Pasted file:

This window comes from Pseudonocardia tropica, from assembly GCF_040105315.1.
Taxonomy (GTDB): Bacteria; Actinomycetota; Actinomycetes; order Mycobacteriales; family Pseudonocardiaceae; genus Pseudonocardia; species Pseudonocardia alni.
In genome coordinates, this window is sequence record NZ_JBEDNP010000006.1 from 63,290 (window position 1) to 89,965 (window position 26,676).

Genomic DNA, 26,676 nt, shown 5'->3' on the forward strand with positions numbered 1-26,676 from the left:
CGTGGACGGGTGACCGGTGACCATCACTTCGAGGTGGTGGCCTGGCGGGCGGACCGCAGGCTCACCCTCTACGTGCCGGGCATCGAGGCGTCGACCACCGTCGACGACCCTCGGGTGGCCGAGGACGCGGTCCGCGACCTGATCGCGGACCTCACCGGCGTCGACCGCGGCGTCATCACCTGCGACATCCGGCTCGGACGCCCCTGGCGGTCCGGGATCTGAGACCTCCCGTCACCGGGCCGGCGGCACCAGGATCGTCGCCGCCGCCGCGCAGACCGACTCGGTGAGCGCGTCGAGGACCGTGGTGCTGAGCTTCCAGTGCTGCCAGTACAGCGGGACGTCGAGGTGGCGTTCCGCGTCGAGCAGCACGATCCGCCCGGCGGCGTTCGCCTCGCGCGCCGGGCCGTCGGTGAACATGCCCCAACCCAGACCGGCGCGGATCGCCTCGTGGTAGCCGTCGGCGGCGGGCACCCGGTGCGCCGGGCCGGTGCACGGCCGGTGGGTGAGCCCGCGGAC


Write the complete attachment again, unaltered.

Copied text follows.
This window comes from Pseudonocardia tropica, from assembly GCF_040105315.1.
Taxonomy (GTDB): Bacteria; Actinomycetota; Actinomycetes; order Mycobacteriales; family Pseudonocardiaceae; genus Pseudonocardia; species Pseudonocardia alni.
In genome coordinates, this window is sequence record NZ_JBEDNP010000006.1 from 63,290 (window position 1) to 89,965 (window position 26,676).

Genomic DNA, 26,676 nt, shown 5'->3' on the forward strand with positions numbered 1-26,676 from the left:
CGTGGACGGGTGACCGGTGACCATCACTTCGAGGTGGTGGCCTGGCGGGCGGACCGCAGGCTCACCCTCTACGTGCCGGGCATCGAGGCGTCGACCACCGTCGACGACCCTCGGGTGGCCGAGGACGCGGTCCGCGACCTGATCGCGGACCTCACCGGCGTCGACCGCGGCGTCATCACCTGCGACATCCGGCTCGGACGCCCCTGGCGGTCCGGGATCTGAGACCTCCCGTCACCGGGCCGGCGGCACCAGGATCGTCGCCGCCGCCGCGCAGACCGACTCGGTGAGCGCGTCGAGGACCGTGGTGCTGAGCTTCCAGTGCTGCCAGTACAGCGGGACGTCGAGGTGGCGTTCCGCGTCGAGCAGCACGATCCGCCCGGCGGCGTTCGCCTCGCGCGCCGGGCCGTCGGTGAACATGCCCCAACCCAGACCGGCGCGGATCGCCTCGTGGTAGCCGTCGGCGGCGGGCACCCGGTGCGCCGGGCCGGTGCACGGCCGGTGGGTGAGCCCGCGGAC